There is an increased long-term risk of subsequent invasive carcinoma after a diagnosis of in situ lobular neoplasia, but, despite this, and because of the prolonged time for this to occur on average, the in situ lobular neoplasia spectrum is treated as a risk lesion for management purposes (reviewed in depth14). Some have recently challenged this view and proposed more active treatment in certain populations.15 However, the risk differs between ALH (4–5× risk) and lobular carcinoma in situ (LCIS; 8–10× risk), and some have reasonably proposed that these ends of the spectrum are delineated for purposes of risk stratification, with more active treatment being appropriate in certain populations.14 One of the characteristic features of in situ lobular neoplasia is its propensity to exist in multiple foci within either the same or both breasts;16–18 >50% of patients may have LCIS in the opposite breast. However, although the risk of malignancy applies to both breasts, the risk appears greater in the ipsilateral than contralateral breast.19,20 The literature also documents a high rate of bilaterality for ILC. Arpino has documented the clinical and biological features of 4140 patients with ILC compared with 45 169 patients with IDC; contralaterality was clearly higher for ILC patients than for IDC patients (20.9% versus 11.2%; P < 0.0001).21 These data support the view that some patients have an underlying genetic propensity to develop these types of tumours. It is interesting to speculate whether this genetic predisposition may also apply to low-grade ductal carcinoma in situ (DCIS) and grade 1 ductal carcinoma, given the basic cytogenetic similarity between some low-grade ductal carcinomas and lobular carcinomas (see below). However, as yet, no large studies have looked at bilaterality in ductal neoplasia segregated according to grade.

With the exception of rarer forms of LCIS with necrosis and associated microcalcification, typically the pleomorphic variant (PLCIS), in situ lobular neoplasia is in general radiologically covert. ILCs are also typically harder to detect than other types of invasive breast cancer,18 and ultrasound and mammography cannot detect all of them. In one study, re-examination of 46% of a series of mammograms that were false negative on initial interpretation still showed no evidence of malignant tumour on review.22 Size estimation of these tumours is also less reliable.23,24 Furthermore, it should be noted that there are no mammographic differences of practical use able to distinguish reliably between ILC and IDC.25,26 Overall, magnetic resonance imaging seems to be most sensitive imaging technique for detection of ILCs.24,27–29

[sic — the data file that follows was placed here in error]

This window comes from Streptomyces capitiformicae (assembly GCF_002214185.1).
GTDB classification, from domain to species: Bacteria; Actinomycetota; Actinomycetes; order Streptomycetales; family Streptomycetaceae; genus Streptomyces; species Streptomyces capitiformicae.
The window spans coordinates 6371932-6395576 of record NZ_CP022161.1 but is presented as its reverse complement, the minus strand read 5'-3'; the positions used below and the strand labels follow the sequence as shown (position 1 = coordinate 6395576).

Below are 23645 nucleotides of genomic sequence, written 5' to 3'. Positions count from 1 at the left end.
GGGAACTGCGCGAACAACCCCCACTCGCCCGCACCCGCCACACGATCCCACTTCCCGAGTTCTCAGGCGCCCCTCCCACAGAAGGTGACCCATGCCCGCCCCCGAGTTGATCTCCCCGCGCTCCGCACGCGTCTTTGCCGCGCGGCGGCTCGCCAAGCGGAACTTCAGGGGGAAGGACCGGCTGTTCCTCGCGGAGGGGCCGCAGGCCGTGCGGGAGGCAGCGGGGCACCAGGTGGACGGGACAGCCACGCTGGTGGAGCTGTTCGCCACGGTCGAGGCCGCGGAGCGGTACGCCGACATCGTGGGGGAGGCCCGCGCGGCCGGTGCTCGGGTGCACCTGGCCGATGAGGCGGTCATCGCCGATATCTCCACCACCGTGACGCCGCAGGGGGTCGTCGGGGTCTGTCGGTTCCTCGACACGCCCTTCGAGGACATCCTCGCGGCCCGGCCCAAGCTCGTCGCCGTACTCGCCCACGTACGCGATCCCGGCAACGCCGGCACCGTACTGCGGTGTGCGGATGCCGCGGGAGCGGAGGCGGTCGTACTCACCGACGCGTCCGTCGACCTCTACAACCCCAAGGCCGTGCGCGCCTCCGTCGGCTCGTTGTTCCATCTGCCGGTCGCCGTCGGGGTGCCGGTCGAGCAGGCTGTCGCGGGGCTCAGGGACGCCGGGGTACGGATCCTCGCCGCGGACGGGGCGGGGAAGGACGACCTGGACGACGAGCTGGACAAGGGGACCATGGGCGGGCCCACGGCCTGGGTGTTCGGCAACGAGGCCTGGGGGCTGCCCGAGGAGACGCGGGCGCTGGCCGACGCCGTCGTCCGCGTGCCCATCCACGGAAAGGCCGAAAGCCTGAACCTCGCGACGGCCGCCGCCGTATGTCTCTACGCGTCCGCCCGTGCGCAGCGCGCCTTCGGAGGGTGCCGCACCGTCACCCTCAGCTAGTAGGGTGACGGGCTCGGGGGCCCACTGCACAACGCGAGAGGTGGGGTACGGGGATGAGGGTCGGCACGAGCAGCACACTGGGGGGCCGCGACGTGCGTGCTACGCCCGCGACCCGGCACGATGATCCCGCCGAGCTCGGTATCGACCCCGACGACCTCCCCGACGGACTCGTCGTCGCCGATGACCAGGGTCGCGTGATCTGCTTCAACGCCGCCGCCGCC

Overall, in terms of patient survival, ILC and IDC appear broadly similar: 5-year overall survival rates of 85.6% for ILC and 84.1% for IDC (P = 0.64) have been demonstrated.21 A marginal difference in 5-year disease-free survival has been reported in the same study (85.7% for ILC versus 83.5% for IDC; P = 0.13),21 but given the diversity of biologies encompassed in the subgroups of both ILC and IDC and the prolonged biology of breast cancers in general, these data may be of only limited value.

The histopathology of lobular neoplasia

  1. Top of page
  2. Abstract
  3. Introduction
  4. Clinical considerations
  5. The histopathology of lobular neoplasia
  6. Molecular pathology and cytogenetics
  7. Acknowledgements
  8. References

ALH and LCIS: in situ lobular neoplasia

Traditionally, non-invasive ‘lobular’ proliferations are divided into ALH and LCIS. In ALH a terminal duct lobular unit is partly or wholly colonized by small discohesive cells whose cytoplasm may contain variably conspicuous ‘private’ acini. The colonized units are not expanded and their lumina are not obliterated by this proliferation. In general, this proliferation is not widespread and does not extend in an undermining fashion into ducts as pagetoid spread (Figure 1). Conversely, LCIS is comprised of a population of cells with similar cytomorphological characteristics, but the colonized structures are expanded and the lumina lost. Although, as indicated above, there is an increased risk of associated invasion in LCIS compared with ALH, the morphological distinction between these lesions can be blurred. They also have a shared cytogenetic and molecular profile and the lesions often coexist. A plausible view is that they represent points on a temporal continuum, with LCIS evolving from ALH. Therefore, the terms lobular neoplasia30 or, more recently, in situ lobular neoplasia to encompass both lesions are practical developments that overcome the subjective nature of the division. Evidence is also accumulating that flat epithelial atypia/columnar cell change is also related and forms part of an evolutionary chain culminating in lobular neoplasia31,32 and also part of a complex with low-grade ductal neoplasia32 (see also cytogenetic considerations, discussed below).

image

Figure 1.  Pagetoid spread involves the neoplastic cells growing underneath, or between, native epithelial cells. In this case the undermining lobular carcinoma in situ cells are growing beneath the cells of low-grade flat and micropapillary ductal carcinoma in situ. This phenomenon can also be seen in association with flat epithelial atypia (FEA) and columnar cell change. All these lesions share a broadly similar cytogenetic profile.